3 - Now backproject R, ie use R as palette and create a new image with every pixel as its corresponding probability of being target. ie B(x,y) = R[h(x,y),s(x,y)] where h is hue and s is saturation of the pixel at (x,y). After that apply the condition B(x,y) = min[B(x,y), 1].

h,s,v = cv2.split(hsvt)
B = R[h.ravel(),s.ravel()]
B = np.minimum(B,1)
B = B.reshape(hsvt.shape[:2])

4 - Now apply a convolution with a circular disc, B = D * B, where D is the disc kernel.

disc = cv2.getStructuringElement(cv2.MORPH_ELLIPSE,(5,5))
B = np.uint8(B)

5 - Now the location of maximum intensity gives us the location of object. If we are expecting a region in the image, thresholding for a suitable value gives a nice result.

ret,thresh = cv2.threshold(B,50,255,0)

Below is one example I worked with. I used the region inside blue rectangle as sample object and I wanted to extract all the red roses. See, ROI is filled with red color only :

Histogram Backprojection

Backprojection in OpenCV

OpenCV provides an inbuilt function cv2.calcBackProject(). Its parameters are almost same as the cv2.calcHist() function. One of its parameter is histogram which is histogram of the object and we have to find it. Also, the object histogram should be normalized before passing on to the backproject function. It returns the probability image. Then we convolve the image with a disc kernel and apply threshold. Below is my code and output :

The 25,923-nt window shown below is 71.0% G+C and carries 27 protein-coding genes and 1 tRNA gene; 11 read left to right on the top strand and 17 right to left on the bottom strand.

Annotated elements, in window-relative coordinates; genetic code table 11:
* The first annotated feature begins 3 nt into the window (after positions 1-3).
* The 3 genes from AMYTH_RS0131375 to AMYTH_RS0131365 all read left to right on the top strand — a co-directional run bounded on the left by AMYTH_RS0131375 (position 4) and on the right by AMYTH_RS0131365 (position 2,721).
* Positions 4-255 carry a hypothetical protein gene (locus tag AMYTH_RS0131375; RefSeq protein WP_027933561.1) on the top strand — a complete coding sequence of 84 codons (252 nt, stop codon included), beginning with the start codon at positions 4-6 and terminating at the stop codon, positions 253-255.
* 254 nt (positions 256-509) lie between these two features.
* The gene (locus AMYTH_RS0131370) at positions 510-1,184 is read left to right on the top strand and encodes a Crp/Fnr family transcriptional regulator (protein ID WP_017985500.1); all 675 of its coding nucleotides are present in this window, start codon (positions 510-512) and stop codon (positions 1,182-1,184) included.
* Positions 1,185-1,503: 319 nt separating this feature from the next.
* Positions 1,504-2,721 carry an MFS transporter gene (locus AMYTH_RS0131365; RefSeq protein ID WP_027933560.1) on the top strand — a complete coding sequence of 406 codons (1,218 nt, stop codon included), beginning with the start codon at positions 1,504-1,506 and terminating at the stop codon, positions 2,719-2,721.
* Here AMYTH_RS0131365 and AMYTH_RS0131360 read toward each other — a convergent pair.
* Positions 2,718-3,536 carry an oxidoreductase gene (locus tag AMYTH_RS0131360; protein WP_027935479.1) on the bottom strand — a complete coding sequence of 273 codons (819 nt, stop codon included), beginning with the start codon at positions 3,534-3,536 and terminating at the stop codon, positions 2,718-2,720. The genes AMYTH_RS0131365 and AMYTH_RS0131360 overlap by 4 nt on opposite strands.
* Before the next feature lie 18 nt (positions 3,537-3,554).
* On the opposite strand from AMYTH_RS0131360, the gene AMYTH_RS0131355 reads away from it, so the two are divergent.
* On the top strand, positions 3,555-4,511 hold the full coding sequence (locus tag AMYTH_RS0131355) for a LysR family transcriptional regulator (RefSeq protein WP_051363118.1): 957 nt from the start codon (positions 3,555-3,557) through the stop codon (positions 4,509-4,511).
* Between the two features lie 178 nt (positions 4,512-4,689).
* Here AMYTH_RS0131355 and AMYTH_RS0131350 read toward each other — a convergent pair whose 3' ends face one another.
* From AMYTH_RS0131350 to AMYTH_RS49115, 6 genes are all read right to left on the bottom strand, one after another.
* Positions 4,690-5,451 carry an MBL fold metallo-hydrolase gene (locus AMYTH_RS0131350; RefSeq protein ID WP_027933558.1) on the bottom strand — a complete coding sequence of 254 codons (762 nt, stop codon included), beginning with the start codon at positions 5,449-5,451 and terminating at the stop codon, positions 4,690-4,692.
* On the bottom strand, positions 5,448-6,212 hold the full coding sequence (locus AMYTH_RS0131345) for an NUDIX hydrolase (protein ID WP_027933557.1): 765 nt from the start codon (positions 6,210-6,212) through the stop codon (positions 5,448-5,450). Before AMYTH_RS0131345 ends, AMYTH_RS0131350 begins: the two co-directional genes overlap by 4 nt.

import cv2
import numpy as np

roi = cv2.imread('rose_green.png')
hsv = cv2.cvtColor(img,cv2.COLOR_BGR2HSV)

target = cv2.imread('rose.png')
hsvt = cv2.cvtColor(target,cv2.COLOR_BGR2HSV)

# calculating object histogram
roihist = cv2.calcHist([hsv],[0, 1], None, [180, 256], [0, 180, 0, 256] )

# normalize histogram and apply backprojection
dst = cv2.calcBackProject([hsvt],[0,1],roihist,[0,180,0,256],1)

# Now convolute with circular disc
disc = cv2.getStructuringElement(cv2.MORPH_ELLIPSE,(5,5))

# threshold and binary AND
ret,thresh = cv2.threshold(dst,50,255,0)
thresh = cv2.merge((thresh,thresh,thresh))
res = cv2.bitwise_and(target,thresh)

res = np.vstack((target,thresh,res))

Below is the output. Here ROI is not just flower, but some green part is also included. Still output is good. On close analysis of the center image, you can see the leaf parts slightly which will be removed on threshold :

Histogram Backprojection in OpenCV


So we have looked on what is Histogram backprojection, how to calculate it, how it is useful in object detection etc. It is also used in more advanced object tracking methods like camshift. We will do that later.